I had a friend over with her 3-year-old boy and precious newborn baby girl, and she's trying to nurse. Our toddlers, especially G, will NOT leave her alone. I tandem nursed for a year and a half, so G thinks she's always entitled to share the other side. She thinks moms are like speakeasies where babies just hang out and have drinks and coo and hold hands. Which is kinda true. Anyway, she's being super-annoying, so I'm like:

WHO WANTS TO PLANT SEEDS WITH ME?!

ME ME meEE me ME! me mE ME MEEEEEEEEEEEEEE! Say the toddlers.

But before I can make my way to the supplies to explain and dole out materials and give a lesson, C has already pulled out the large covered tray of dirt in tiny wet peat pots. Which is *of course* irresistible to tiny hands. And no sooner did I get that situation under control when Geoff calls.

1-800 number, blah blah important, blah blah need tax form, blah blah write this down, Form # ...blah blah

OH. My gosh. Maybe 80 seconds.

Now you know I'm not opposed to big messes in my house. But I have two things that get me, and one is kids running around with food (I cannot handle greasy string cheese stain on the sofa, I just can't - it does not contribute to anyone's fun or happiness), and the other is digging into a new activity before I can give a *very short* lesson on it.

Seeds. Everywhere. Not our guest - my kids! (Of course!) And not just any seed. Mesclun seeds, which are tiny, dark, and impossible to pick up without a wet paper towel and a lot of patience. C flung mesclun seeds like wedding rice. G opened tomato seeds and started eating them. Our guest managed (I think) to open the packet of pepper seeds, but the thing is, no one could find where they went, and they weren't in the packet, either. (Did he eat them? Are they in his pocket? Did he pour them in the radiator? The world may never know.) He said he put them in the dirt, but I didn't see any, and I don't think he could have buried an entire packet in 25 seconds, right? I just know that his I-Don't-Know face was adorable.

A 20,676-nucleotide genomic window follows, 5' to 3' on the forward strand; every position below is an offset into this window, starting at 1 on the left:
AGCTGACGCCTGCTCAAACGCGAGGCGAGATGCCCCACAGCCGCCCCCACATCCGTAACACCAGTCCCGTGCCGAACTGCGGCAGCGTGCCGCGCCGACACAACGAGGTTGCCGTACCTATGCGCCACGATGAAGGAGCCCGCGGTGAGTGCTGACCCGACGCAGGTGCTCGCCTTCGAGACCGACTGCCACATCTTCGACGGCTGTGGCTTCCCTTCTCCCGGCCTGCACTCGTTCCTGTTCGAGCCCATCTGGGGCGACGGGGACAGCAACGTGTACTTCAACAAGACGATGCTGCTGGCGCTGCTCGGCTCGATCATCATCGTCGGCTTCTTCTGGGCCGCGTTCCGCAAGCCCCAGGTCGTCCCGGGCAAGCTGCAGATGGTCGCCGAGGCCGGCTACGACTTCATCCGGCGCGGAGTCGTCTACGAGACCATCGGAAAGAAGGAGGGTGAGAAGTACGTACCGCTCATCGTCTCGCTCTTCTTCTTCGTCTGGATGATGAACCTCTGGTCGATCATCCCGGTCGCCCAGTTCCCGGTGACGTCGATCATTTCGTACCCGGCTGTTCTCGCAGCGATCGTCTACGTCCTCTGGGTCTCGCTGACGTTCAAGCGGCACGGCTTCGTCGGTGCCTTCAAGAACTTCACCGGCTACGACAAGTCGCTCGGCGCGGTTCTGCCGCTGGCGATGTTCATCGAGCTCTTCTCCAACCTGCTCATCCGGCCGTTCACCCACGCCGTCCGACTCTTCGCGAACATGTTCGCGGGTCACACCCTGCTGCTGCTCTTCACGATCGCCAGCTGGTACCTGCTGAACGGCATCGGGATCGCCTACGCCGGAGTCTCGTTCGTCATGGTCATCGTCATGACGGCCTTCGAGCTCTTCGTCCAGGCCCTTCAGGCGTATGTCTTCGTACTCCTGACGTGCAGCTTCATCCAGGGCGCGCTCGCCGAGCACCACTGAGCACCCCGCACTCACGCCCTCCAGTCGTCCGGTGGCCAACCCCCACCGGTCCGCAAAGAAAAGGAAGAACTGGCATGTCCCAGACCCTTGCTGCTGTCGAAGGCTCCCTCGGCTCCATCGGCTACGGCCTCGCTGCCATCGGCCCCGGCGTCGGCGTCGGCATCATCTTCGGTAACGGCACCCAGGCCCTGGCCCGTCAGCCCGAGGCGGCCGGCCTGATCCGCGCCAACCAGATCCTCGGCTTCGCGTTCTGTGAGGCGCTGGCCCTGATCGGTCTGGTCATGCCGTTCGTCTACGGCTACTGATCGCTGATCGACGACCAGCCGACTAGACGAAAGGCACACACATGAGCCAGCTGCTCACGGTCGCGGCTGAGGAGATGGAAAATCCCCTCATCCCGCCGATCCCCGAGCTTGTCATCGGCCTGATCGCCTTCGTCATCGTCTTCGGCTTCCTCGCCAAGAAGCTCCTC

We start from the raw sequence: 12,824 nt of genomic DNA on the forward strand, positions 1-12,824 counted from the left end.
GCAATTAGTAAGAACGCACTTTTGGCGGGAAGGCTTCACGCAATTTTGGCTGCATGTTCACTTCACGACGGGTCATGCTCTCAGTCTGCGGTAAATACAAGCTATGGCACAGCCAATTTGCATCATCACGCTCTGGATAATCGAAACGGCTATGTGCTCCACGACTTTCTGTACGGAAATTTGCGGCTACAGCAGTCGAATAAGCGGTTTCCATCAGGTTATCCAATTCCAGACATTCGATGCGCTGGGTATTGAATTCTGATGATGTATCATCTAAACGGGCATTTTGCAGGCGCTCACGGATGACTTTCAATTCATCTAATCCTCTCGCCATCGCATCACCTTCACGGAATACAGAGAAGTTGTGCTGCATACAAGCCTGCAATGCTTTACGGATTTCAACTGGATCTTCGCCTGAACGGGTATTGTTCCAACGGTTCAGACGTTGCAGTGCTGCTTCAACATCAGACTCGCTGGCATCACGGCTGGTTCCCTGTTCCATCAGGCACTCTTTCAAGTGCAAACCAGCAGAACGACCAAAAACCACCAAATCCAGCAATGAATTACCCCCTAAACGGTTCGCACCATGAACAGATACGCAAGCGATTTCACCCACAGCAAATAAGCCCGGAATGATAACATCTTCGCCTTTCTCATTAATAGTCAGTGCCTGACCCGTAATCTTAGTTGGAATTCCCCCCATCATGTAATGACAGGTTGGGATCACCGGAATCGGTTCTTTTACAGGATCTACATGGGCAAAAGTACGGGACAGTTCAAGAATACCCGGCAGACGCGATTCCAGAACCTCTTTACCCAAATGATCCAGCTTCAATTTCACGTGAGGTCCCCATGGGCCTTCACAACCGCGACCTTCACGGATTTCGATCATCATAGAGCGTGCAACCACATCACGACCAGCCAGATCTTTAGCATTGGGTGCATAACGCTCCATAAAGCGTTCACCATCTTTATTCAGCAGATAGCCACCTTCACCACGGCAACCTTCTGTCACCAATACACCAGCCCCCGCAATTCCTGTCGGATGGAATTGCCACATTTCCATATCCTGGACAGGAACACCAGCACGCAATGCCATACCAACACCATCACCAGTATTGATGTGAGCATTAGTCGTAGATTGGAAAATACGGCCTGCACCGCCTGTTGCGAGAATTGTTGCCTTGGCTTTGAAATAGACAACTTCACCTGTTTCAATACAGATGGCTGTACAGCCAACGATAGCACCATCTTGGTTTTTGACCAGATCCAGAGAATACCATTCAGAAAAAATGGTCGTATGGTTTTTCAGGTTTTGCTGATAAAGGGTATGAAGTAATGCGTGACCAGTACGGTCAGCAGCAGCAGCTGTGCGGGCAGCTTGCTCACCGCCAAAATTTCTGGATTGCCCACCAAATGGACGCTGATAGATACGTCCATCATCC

So maybe we'll get peppers, maybe we won't. Who knows.

I have this vision that we'll be like the family in Pat the Bunny May I Help You, where they run through the hose and gather tomatoes, lettuce, and peas together as a family. But this is how I think it's *really* going to go:

There might be 3-4 tomatoes the whole summer, which will be green for a long time, and we'll get really excited, and a day or two before we're ready to pick them, a raccoon or a fox will steal them.

Or I'll get the kids all excited to harvest, and we'll go outside, and no one will be interested anymore, and I'll end up doing it all. And pulling up weeds while they run toward the road or ride the tricycle somewhere where they'll get stuck and cry for me to come get them unstuck.

Or a bunny will eat all my mesclun.

Either way, the bunnies indoors will behave themselves.